Becoming a power bottom doesn’t happen overnight, and you have to work towards it with a top that understands how to listen, and is willing to work with you as you progress. When selecting sex slingsomeone to help you become a true power bottom, find someone that is not only a skilled top, but patient, and well-versed in foreplay.

Foreplay should be fun and help you relax. A great way to get started is with some light finger play with some lubricant. Once you start to loosen up and are comfortable, rimming is a great way to have some more fun before getting to the more serious action. Rimming does wonders for helping to relax your hole.

When it’s finally time for get to the point where you are going to attempt to be penetrated, use plenty of lubricant. There are various types of personal lubricant to choose from including, water-based, silicone, and hybrid. Never use baby oil, Vaseline, hair conditioner, soap or other types of products not intended for this use because they can hurt and damage your sensitive skin. Learning how to be a power bottom will take much longer if you’re constantly damaging your asshole. You’re dealing with sensitive equipment, so treat it as such. Even when you are advanced, there is no reason to go balls to the wall without lube.

When first getting started with bottoming, it’s totally acceptable to take breaks. All-too-often people get too excited and want to do too much too quickly. Give your body time to adjust and becoming accustomed to what’s being done to it. Being able to get fucked relentlessly is a skill that has to be developed over time. If you are bottoming and it starts to hurt, then stop immediately. That’s your body telling you it’s time to take a break. You can either stop until the pain subsides and try again, or stop and try again the next day. If there are any signs of blood, stop right away and do not continue.toe curl

There are a few things you must not do in the beginning. Bottoming is a skilled art. It takes time. Rushing is a big no-no. Your top shouldn’t escalate to big thrusts before you’re ready to take them comfortably. If he does then things will come to a crashing halt fairly quick. The saying “Go Big or Go Home” only applies to advanced bottoms, not those who are still learning the ropes. Start small and work your way up gradually. Pay attention to what you’re feeling and take not of what hurts and what’s pleasurable.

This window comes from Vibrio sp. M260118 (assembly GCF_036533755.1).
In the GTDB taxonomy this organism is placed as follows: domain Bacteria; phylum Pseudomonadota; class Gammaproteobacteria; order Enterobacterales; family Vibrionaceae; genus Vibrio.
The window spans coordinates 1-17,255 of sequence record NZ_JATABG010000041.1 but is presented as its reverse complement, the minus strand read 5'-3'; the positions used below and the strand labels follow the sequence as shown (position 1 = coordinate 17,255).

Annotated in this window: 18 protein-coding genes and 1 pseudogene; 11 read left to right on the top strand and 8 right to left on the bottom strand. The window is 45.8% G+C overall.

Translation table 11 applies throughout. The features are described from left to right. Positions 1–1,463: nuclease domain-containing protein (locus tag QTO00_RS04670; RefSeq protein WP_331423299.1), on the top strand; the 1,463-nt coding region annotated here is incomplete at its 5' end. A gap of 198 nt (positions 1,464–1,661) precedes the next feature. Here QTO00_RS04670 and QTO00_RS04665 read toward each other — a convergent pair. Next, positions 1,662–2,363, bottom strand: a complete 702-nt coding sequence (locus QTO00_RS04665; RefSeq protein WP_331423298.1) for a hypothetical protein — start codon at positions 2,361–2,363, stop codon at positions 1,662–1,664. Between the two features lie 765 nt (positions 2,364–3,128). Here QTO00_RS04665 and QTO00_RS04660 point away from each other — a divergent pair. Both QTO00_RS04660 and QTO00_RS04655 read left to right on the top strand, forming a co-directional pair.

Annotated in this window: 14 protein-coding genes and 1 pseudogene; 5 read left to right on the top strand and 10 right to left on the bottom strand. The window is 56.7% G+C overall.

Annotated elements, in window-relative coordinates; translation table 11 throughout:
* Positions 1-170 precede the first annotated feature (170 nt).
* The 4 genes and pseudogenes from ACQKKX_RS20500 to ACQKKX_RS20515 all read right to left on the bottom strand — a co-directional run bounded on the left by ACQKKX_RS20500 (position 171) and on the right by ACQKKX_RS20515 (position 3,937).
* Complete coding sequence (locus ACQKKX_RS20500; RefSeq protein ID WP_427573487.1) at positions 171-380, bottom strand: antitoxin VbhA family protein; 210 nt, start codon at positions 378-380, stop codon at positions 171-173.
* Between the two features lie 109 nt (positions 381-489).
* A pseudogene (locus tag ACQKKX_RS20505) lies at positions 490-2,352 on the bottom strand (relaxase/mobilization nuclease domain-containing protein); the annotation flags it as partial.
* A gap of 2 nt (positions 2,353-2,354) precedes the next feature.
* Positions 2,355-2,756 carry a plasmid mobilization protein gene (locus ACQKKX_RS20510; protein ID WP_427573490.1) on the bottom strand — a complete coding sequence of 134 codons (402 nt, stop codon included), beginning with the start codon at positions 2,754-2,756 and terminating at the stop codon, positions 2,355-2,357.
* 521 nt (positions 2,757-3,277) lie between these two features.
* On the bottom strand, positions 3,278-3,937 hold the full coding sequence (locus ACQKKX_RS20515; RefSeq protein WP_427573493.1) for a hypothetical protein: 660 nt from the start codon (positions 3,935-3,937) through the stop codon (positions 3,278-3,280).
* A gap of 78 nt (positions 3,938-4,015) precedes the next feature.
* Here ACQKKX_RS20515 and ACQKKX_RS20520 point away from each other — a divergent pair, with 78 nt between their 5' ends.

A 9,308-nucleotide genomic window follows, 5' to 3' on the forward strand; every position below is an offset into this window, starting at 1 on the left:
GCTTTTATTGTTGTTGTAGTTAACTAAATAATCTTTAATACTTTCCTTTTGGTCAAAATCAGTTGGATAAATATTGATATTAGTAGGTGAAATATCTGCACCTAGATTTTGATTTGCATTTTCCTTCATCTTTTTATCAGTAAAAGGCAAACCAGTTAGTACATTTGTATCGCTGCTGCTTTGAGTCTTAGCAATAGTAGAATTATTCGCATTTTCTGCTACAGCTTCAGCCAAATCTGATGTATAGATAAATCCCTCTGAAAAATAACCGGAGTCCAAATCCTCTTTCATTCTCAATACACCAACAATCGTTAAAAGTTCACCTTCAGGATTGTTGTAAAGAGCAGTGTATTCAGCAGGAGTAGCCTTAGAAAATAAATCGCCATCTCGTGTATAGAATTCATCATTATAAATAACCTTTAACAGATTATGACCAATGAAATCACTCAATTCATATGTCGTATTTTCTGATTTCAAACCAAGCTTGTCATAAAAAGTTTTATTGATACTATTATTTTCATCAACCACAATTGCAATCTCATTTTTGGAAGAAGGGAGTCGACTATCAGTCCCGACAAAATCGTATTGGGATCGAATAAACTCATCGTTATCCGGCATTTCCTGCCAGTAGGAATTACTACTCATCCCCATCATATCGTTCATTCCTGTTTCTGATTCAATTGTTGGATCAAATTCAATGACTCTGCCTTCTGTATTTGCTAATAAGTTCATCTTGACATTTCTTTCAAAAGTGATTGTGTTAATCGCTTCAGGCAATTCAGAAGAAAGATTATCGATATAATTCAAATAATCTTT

Lastly, do not turn to drugs, alcohol or poppers to become a better bottom. This can lead to unpleasant, physically damaging, and possibly dangerous scenarios. You can become a power bottom without being under the influence.

Trust that if you take the appropriate steps and respect your body, you will be able to achieve great sexual feats in no-time.

Bottoms Up!

Complete Article HERE!

“I’m spying on my husband!”

Name: Janet
Gender: Female
Age: 32
Location: Sacramento
Recently I accidentally discovered that my husband is downloading porn onto his computer from the internet. There’s a lot of it and it all features teenage girls. I feel sick at the discovery. Why in the world would he hide something like this? I don’t get it, and I don’t know what to do about it.

Let’s see, why would your husband hide his sexual fantasies from you? Ahhh, maybe it’s because he knows that if he did share this private little part of his life with you, you’d pitch a fit just like you are doing now.

cheerleaderSo your husband has a harmless fantasy life. Big deal! Get over it, darling. You want honesty in your marriage, Janet? Then stop being such a prig.

Fact is, most straight men groove on young female flesh. (Gay men on young male flesh.) Where’s the surprise in that? The male brain is hot-wired to find youth attractive and alluring. It has something to do with the original purpose of sex — procreation. Youthfulness equals fertility; it’s as simple and genetically programmed as that. Your husband is just bein’ a guy. Why would berate him for that?

Not to mention, our entire culture is obsessed with youthful (particularly female) sexuality and sexiness.  Have you ever seen a cheerleader?  You don’t think it’s accidental that we dress young women that way, do you?